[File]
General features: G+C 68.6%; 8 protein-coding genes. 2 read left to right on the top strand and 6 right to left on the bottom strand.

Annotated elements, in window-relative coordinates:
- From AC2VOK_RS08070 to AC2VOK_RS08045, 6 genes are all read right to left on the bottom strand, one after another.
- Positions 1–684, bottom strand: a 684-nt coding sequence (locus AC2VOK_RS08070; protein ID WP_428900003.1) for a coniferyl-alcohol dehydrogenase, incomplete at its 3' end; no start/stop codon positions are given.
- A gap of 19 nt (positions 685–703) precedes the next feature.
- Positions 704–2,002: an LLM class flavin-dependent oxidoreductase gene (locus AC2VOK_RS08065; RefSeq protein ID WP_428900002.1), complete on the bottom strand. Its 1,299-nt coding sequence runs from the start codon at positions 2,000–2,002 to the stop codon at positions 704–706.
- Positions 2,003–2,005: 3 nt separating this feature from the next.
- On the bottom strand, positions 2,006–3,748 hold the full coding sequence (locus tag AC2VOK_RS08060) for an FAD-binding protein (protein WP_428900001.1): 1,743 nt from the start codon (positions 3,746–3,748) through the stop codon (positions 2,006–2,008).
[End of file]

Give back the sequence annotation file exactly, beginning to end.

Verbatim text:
General features: G+C 68.6%; 8 protein-coding genes. 2 read left to right on the top strand and 6 right to left on the bottom strand.

Annotated elements, in window-relative coordinates:
- From AC2VOK_RS08070 to AC2VOK_RS08045, 6 genes are all read right to left on the bottom strand, one after another.
- Positions 1–684, bottom strand: a 684-nt coding sequence (locus AC2VOK_RS08070; protein ID WP_428900003.1) for a coniferyl-alcohol dehydrogenase, incomplete at its 3' end; no start/stop codon positions are given.
- A gap of 19 nt (positions 685–703) precedes the next feature.
- Positions 704–2,002: an LLM class flavin-dependent oxidoreductase gene (locus AC2VOK_RS08065; RefSeq protein ID WP_428900002.1), complete on the bottom strand. Its 1,299-nt coding sequence runs from the start codon at positions 2,000–2,002 to the stop codon at positions 704–706.
- Positions 2,003–2,005: 3 nt separating this feature from the next.
- On the bottom strand, positions 2,006–3,748 hold the full coding sequence (locus tag AC2VOK_RS08060) for an FAD-binding protein (protein WP_428900001.1): 1,743 nt from the start codon (positions 3,746–3,748) through the stop codon (positions 2,006–2,008).